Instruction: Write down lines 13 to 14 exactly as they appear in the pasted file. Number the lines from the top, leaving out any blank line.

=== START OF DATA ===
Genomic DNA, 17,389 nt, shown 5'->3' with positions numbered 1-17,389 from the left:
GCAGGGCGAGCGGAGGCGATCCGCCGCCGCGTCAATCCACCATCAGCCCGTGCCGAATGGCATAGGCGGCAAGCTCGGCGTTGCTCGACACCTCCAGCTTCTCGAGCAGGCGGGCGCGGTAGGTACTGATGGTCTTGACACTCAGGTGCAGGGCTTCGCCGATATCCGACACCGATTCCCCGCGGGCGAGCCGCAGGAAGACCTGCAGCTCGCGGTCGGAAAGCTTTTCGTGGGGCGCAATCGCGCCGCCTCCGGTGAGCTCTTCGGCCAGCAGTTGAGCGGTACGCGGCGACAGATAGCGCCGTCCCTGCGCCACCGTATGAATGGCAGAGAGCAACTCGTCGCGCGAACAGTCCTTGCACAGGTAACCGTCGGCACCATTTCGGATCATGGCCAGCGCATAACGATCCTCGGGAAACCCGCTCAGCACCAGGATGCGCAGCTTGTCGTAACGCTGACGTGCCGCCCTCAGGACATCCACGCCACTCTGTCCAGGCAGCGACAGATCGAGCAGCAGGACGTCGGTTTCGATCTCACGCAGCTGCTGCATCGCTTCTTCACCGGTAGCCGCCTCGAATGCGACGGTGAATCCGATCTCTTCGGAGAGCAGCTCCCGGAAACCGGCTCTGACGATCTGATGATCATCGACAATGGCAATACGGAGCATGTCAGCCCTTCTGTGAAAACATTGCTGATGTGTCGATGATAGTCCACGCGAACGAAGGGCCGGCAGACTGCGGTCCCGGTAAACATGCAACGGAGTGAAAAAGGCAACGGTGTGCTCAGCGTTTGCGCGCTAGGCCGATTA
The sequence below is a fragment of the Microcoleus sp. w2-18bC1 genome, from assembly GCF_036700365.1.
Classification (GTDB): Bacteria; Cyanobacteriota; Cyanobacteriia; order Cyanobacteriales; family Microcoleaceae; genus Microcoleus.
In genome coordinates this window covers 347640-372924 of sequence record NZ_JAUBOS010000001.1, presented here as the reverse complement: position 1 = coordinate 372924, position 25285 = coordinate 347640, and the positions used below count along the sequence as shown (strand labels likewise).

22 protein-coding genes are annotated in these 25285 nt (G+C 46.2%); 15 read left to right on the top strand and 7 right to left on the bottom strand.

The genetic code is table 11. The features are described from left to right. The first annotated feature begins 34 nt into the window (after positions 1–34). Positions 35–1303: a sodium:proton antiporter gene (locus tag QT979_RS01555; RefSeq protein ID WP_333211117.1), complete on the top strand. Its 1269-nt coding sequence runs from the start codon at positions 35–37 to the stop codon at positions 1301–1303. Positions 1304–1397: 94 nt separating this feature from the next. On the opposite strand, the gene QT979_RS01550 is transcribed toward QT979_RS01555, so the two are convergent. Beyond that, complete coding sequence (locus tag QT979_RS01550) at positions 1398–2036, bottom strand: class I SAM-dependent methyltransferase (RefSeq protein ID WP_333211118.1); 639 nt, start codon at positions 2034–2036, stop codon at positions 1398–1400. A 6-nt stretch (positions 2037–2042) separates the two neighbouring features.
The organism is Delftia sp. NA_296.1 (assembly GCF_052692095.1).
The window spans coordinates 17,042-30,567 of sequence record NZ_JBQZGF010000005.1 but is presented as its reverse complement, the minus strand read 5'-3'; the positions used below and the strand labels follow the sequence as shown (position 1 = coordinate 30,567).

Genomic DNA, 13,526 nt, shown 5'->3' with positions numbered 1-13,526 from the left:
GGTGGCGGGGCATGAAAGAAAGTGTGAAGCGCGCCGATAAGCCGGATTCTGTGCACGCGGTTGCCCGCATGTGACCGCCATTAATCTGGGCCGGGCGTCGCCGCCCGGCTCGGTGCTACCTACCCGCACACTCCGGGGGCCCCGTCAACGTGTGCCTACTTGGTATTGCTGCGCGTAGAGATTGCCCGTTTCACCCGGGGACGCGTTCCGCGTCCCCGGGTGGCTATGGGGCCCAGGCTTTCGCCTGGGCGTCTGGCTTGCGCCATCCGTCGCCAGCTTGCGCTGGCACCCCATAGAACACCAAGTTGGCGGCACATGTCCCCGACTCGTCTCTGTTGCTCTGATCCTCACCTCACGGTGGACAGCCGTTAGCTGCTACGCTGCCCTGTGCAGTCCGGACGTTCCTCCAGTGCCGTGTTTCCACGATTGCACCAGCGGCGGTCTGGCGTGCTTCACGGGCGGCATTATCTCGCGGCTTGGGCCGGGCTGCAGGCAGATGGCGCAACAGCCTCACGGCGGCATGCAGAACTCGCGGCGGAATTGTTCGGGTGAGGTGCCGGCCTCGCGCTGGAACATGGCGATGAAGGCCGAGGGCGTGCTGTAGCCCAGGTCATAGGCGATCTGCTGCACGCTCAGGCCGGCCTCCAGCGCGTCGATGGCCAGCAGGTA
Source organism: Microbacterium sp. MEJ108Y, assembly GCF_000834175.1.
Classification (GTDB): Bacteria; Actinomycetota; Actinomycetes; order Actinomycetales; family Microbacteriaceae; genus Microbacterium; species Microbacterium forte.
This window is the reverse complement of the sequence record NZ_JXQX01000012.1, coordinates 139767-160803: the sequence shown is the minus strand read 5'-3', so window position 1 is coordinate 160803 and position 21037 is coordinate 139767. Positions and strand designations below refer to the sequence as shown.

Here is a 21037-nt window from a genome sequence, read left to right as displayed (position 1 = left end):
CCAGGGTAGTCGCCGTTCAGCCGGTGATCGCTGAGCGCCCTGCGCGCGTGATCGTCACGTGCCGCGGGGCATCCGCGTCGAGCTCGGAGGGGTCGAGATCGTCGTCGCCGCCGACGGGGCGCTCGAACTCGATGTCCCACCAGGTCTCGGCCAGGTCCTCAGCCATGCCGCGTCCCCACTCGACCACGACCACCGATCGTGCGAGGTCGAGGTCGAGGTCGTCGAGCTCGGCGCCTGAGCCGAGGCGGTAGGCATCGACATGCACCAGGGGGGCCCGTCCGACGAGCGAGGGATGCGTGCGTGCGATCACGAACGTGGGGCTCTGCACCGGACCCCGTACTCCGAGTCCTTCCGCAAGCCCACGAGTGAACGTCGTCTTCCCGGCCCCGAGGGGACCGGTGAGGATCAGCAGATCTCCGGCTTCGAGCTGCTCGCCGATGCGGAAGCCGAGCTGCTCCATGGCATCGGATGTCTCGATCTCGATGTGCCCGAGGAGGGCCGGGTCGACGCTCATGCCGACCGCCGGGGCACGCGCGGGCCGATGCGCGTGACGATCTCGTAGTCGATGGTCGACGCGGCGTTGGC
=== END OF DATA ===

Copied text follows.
Classification (GTDB): Bacteria; Actinomycetota; Actinomycetes; order Actinomycetales; family Microbacteriaceae; genus Microbacterium; species Microbacterium forte.
This window is the reverse complement of the sequence record NZ_JXQX01000012.1, coordinates 139767-160803: the sequence shown is the minus strand read 5'-3', so window position 1 is coordinate 160803 and position 21037 is coordinate 139767. Positions and strand designations below refer to the sequence as shown.